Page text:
No 1 - Spring 2001
The Poetry of A. C. Jacobs
Collected Poems and Selected Translations (The Menard Press/Hearing Eye 1996; £13.99)
A. C. Jacobs was born in 1937 of Jewish parents in the Gorbals area of Glasgow. His grandparents were immigrants from Tsarist Russia. His family moved in 1951 to London, where he completed his formal education. He began writing verse as a boy, at first largely in Yiddish, his parents' tongue, and in 1955 became a member of the Group, the gathering of poets that met weekly at Philip Hobsbaum's flat. Here he met Peter Porter, Peter Redgrove, George MacBeth and the poet whom he most admired, Martin Bell. He also got to know Jon Silkin, with whom for a time he shared a flat. Silkin published some of his early poems in Stand, and others appeared in the late 1950s in the Times Literary Supplement and the Jewish Quarterly.
In 1960 he went to Jerusalem, intending to spend a few weeks there, and stayed on for three years. This visit, which inspired some of his finest poems, led him to translate poems by several modern Hebrew writers. His later life was divided between England, Scotland and Spain, a country which he loved as the home of the Hebrew poets and philosophers Shlomo Ibn Gabirol, Moses Ibn Ezra and Yehudah Halevi, who flourished under the tolerant rule of the Moors. His first collection, The Proper Blessing, and a volume of translations from the Hebrew poet David Vogel, The Dark Gate, were both published in 1976. These were followed by a pamphlet containing ten poems, A Bit of Dialect, in 1991 and an expanded edition of The Proper Blessing in the following year. He died suddenly in Madrid in 1994 while writing the preface to his volume of translations from Abraham Ben-Yitzhak, which was published shortly after his death. Fewer than a hundred of his poems and translations had been published in book form in his lifetime, but dozens of unpublished poems were found among his papers. As a result a collected edition was published in 1996 which places him among the major English poets of the second half of the century.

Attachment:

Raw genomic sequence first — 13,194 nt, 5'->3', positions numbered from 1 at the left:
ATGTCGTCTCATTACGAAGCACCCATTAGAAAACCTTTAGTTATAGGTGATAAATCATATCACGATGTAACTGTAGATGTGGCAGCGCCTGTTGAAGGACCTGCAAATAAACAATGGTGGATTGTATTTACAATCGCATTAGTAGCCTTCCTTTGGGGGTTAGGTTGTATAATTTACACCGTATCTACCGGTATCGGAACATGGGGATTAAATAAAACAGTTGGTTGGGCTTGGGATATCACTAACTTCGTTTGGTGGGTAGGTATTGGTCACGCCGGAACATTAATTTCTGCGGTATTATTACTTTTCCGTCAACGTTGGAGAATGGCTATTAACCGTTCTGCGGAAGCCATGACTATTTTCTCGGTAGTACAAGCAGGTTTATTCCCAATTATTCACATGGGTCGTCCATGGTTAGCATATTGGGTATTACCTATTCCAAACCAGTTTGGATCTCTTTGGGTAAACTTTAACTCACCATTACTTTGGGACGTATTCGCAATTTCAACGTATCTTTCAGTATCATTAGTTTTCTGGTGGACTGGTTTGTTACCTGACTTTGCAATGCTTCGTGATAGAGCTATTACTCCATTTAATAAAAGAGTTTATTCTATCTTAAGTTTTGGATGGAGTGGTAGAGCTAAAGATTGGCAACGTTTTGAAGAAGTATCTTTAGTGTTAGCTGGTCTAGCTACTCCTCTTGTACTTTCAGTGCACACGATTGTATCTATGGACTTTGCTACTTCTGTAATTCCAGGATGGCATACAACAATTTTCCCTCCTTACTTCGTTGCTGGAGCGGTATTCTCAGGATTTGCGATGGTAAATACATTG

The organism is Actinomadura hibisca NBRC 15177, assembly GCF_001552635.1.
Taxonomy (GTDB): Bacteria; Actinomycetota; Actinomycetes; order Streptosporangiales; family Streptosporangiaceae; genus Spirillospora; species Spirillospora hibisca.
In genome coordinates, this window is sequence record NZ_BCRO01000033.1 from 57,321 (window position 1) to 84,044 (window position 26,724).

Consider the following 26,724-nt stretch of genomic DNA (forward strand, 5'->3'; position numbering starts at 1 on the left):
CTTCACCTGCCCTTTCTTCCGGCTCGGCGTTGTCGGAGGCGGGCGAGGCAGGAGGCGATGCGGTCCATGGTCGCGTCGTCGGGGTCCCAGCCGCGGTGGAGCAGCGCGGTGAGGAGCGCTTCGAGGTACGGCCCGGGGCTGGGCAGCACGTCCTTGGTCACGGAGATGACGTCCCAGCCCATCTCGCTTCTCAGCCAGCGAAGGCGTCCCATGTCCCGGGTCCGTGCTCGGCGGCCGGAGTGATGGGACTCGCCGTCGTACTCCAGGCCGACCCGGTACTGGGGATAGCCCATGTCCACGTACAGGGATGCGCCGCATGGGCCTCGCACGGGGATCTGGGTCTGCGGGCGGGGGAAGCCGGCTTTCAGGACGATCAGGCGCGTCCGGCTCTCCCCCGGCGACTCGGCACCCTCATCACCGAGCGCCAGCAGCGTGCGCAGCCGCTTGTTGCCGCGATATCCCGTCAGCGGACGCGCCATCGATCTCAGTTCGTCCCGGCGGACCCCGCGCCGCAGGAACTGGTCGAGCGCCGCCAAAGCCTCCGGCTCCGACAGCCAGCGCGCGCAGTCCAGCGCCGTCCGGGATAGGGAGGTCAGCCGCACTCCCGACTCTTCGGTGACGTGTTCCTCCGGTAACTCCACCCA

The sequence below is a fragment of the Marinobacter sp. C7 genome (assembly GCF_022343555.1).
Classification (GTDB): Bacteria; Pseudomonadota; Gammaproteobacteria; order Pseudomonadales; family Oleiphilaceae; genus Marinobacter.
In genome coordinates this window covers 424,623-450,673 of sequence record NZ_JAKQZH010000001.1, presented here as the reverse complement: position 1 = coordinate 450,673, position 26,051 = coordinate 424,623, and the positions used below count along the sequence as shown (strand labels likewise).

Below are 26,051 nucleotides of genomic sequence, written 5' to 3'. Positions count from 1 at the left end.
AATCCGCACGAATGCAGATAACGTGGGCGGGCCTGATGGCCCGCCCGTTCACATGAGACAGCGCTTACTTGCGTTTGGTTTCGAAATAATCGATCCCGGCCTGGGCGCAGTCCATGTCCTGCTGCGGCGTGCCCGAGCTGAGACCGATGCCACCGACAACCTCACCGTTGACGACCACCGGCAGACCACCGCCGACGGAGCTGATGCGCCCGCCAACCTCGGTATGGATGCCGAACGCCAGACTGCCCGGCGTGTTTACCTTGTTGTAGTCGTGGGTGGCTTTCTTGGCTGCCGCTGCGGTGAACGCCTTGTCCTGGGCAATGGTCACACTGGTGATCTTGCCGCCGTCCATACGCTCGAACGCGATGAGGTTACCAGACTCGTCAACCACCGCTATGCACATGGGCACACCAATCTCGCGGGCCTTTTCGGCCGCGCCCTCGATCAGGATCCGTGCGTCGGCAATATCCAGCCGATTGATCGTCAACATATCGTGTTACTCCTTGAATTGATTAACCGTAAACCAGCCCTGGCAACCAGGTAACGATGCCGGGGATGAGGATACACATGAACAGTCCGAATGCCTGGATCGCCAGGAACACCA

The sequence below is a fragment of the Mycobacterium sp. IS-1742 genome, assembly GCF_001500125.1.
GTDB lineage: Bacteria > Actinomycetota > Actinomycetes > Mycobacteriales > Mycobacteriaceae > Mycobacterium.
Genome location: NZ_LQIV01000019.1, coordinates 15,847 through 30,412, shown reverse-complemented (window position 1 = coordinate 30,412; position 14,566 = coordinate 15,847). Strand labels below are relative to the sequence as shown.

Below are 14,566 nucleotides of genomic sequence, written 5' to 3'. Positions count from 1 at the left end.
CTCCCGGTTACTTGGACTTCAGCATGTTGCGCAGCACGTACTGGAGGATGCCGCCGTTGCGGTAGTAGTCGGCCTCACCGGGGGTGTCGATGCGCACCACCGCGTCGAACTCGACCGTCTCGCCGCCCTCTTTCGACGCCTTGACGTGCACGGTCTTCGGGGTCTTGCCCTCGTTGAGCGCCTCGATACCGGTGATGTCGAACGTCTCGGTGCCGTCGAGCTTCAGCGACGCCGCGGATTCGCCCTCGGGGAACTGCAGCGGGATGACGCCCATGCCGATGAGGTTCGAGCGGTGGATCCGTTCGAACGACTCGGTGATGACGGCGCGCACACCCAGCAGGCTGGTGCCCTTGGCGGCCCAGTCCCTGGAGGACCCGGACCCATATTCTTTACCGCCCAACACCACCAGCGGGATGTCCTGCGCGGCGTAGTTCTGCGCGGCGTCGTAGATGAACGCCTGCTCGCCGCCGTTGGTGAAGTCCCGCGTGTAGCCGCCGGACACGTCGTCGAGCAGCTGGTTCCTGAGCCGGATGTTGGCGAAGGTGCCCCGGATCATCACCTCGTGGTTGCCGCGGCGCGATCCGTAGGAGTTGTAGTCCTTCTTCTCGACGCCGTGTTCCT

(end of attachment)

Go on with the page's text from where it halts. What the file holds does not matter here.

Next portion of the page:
I call him an English poet as belonging to the tradition of poets born or writing in the British Isles over the last 1400 years who have used one of the many dialects of the English language. For this Scottish Jew or Jewish Scot who spent most of his life in England questions of nationality and language were important. Even his name reflects the ambiguity of his position. His orthodox parents gave him the un-Jewish name Arthur, which he used to sign his early poems, but when he went to Israel he adopted the Hebrew name Chaim. Yet he never used its full form, signing himself first Arthur C. and then A. C. Jacobs, as if he did not want to commit himself to either his British or his Jewish self.